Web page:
A substantial body of work has given insight into bacterial fitness in laboratory culture systems, and to a lesser extent genetic experiments have been used to decipher environment-specific aspects of fitness which may not be apparent during growth in laboratory media [8-11]. IVET experiments have shown that a wide range of genes are induced during growth of Pseudomonas sp. on plant surfaces and in soil, and these genes fall into several broad functional categories. For example, genes important for utilization of various carbon sources, basic metabolism, transport, regulation, and antisense to known genes were identified as upregulated in Burkholderia multivorans[8] and P. fluorescens Pf0-1 [11,12] during growth in soil. These studies have provided insight into genetic circuits which promote fitness, and point the way to targets which may be manipulated to improve our ability to successfully apply exogenous bacteria to soil environments. Applications which could benefit from this knowledge include biological control of plant pathogens, and bioremediation. Despite progress, our knowledge on how microbes survive and potentially adapt to new soil environments still limits further applications of the use of microbes.

Studies aimed at deciphering genetics of survival and persistence in natural environments have generally focused on the known environment of the bacterium in question. Experiments on P. fluorescens isolates have identified genes induced in strain SBW25 on sugar beet, the plant from which SBW25 was originally isolated, and in Pf0-1 in the soil from which it was isolated. In P. fluorescens Pf0-1, an antisense gene termed cosA was shown to be important for optimal colonization of loam soil [13] and proper regulation of the gene ppk, specifying polyphosphate kinase, was demonstrated to be necessary for competitive fitness [14]. In P. fluorescens SBW25, genes controlling production of a cellulosic polymer were implicated as important for colonization of plant surfaces [12]. While informative, these experiments do not ask what is required to colonize and persist in new environments, an ability which is critical for expanding the ecological niche of the organism and for application to new environments in biocontrol. To address this question, we used a comparative approach based on IVET technology to identify the genetic basis of adaptation of P. fluorescens Pf0-1 to growth in soils. This type of approach is analogous to those used in determining the least number of genes required for growth in Staphylococcus aureus or sporulation in the Bacilli and Clostridia [15,16]. Those studies entailed comprehensive genetic searches for factors required for growth or sporulation in a target organism and a comparative analysis to a distantly related bacterium. We examined the complement of P. fluorescens genes expressed in arid soil, and tested a subset of these for their effect on colonization of both arid and agricultural loam soil. Our experiments suggest that nitrogen homeostasis is a key factor in adaptation to any soil.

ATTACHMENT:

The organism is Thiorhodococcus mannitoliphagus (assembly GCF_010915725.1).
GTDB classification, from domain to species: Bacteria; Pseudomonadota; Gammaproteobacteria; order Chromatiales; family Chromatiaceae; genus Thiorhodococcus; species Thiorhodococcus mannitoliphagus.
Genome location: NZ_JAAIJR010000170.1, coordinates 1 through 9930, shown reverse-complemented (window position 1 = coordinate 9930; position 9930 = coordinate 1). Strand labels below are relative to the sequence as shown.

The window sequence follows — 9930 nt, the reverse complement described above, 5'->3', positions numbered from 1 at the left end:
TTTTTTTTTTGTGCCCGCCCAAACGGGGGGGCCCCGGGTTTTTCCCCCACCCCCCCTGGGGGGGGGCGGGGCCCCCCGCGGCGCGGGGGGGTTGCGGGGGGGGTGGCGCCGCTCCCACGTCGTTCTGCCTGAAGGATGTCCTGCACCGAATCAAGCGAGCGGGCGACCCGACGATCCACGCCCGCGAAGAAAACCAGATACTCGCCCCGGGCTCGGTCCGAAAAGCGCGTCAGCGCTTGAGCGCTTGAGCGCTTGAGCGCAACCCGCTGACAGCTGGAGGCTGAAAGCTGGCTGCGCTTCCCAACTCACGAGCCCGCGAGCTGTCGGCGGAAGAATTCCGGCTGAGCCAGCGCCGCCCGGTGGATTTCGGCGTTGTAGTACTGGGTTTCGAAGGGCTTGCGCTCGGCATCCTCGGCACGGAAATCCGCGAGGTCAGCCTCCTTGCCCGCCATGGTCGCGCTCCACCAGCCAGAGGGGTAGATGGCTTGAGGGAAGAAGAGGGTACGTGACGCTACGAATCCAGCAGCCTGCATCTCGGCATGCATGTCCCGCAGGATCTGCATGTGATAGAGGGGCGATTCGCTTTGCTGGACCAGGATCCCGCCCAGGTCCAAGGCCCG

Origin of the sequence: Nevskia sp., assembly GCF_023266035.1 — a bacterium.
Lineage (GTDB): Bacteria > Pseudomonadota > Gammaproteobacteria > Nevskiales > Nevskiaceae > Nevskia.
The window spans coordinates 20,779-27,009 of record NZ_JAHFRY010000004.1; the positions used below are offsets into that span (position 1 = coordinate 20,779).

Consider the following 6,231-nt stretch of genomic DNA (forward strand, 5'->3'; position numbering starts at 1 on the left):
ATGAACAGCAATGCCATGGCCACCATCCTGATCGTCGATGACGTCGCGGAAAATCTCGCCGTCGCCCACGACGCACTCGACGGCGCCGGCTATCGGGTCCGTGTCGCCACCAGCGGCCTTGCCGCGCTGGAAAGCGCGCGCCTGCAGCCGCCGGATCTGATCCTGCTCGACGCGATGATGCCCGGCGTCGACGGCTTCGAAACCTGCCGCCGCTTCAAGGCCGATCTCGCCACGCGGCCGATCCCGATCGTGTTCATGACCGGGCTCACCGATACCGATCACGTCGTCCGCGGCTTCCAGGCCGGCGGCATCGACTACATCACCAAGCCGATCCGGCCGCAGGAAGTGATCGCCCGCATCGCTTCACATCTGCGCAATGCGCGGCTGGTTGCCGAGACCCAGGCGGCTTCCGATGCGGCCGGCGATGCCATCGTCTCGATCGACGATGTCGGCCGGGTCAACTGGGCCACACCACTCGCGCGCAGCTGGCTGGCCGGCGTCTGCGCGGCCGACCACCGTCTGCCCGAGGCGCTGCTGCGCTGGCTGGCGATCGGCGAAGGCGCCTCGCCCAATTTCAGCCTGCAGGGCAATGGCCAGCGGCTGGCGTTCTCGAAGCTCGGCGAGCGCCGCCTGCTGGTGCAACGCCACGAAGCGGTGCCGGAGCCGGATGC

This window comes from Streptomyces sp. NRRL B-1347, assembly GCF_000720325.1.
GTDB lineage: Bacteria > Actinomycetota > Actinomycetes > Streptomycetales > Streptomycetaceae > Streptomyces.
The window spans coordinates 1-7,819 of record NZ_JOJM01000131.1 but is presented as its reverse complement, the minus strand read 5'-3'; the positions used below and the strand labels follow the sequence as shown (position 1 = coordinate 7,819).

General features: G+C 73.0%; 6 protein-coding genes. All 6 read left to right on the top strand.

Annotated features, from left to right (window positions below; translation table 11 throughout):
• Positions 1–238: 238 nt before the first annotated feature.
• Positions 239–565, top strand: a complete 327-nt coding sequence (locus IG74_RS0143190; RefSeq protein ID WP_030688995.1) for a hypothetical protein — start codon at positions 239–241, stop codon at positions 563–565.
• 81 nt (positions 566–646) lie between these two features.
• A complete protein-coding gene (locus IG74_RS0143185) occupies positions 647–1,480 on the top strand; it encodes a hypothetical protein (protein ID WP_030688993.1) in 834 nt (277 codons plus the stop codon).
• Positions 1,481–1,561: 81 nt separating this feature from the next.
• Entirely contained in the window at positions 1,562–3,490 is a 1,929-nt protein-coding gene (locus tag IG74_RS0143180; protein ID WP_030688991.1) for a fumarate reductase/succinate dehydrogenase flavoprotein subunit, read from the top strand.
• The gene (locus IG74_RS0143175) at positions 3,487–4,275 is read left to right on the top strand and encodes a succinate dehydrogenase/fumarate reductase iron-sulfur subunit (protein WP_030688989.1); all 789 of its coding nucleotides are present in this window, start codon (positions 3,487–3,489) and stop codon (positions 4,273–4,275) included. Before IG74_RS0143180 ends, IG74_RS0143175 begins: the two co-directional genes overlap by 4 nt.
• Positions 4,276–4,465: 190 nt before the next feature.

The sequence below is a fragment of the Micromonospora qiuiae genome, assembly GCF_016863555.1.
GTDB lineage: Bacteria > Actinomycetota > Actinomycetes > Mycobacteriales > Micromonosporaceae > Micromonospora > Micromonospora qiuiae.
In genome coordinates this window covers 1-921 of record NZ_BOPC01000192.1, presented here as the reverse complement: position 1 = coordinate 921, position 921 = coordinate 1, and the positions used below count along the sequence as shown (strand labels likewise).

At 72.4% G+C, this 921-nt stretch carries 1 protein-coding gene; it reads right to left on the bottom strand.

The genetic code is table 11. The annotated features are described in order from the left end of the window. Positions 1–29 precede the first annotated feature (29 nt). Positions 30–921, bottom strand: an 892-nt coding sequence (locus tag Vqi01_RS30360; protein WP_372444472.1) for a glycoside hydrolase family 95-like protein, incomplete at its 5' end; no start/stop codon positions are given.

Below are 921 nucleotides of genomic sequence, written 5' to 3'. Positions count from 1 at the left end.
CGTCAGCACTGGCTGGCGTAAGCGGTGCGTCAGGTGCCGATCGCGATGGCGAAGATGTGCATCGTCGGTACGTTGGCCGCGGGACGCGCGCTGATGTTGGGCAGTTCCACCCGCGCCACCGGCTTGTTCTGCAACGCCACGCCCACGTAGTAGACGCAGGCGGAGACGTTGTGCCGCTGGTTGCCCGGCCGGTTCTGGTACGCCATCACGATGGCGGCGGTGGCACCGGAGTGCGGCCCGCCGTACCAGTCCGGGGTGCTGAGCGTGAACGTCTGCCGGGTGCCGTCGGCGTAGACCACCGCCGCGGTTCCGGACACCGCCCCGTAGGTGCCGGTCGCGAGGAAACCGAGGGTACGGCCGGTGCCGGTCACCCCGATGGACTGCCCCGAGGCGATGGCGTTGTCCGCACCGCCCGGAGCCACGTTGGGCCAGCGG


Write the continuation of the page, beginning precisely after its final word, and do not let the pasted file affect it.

Methods

Bacterial strains, plasmids, culture conditions, and primers

Bacterial strains and plasmids used in this study are described in Table 1. Wild type P. fluorescens Pf0-1 and Pf0-1Δdap were grown in LB [17] or Pseudomonas Minimal Medium (PMM) [18] at 27°C with shaking at 250 rpm. Escherichia coli strains were grown in LB medium at 37°C shaking at 250 rpm. Antibiotics were used at the following concentrations: ampicillin, 100 μg/ml; kanamycin, 50 μg/ml; nalidixic acid, 10 μg/ml; tetracycline, 10 μg/ml or 25 μg/ml (for E. coli or P. fluorescens, respectively); carbenicillin, 100 μg/ml; and streptomycin, 20 μg/ml. In addition, agar media used to grow Pf0-1Δdap, or its derivatives, was amended with 10 μg/ml of diaminopimelic acid (DAP) (Sigma). Media used to detect β-galactosidase activity contained 35 μg/ml of X-Gal (5-bromo-4-chloro-3-indoyl-β-D-galactopyranoside). Oligonucleotide primers used in this study were synthesized by IDT (Coralville, IA) and are listed in Table 2.

Table 1. Bacterial strains and plasmids

Table 2. Oligonucleotide primer sequences

DNA manipulation and sequencing

Recombinant DNA techniques were carried out as described [17] or according to supplier instructions. Restriction enzymes and DNA modifying enzymes were purchased from Invitrogen (Carlsbad, CA), New England Biolabs (Ipswich, MA), and Promega (Madison, WI). Plasmid DNA was extracted using a QIAprep Spin Miniprep kit (Qiagen, Valencia, CA). DNA fragments were recovered from agarose gel slices using a QIAquick Gel Extraction kit (Qiagen). DNA was amplified by PCR using VentR DNA polymerase (NEB). PCRs to amplify DNA for cloning were all carried out using purified genomic DNA for the template (Wizard DNA Isolation Kit, Promega). Screening of mutants was carried out by colony PCR. When required, PCR products were cloned with pGEM-T Easy (Promega). DNA sequences were determined by the Nevada Genomic Center at the University of Nevada, Reno.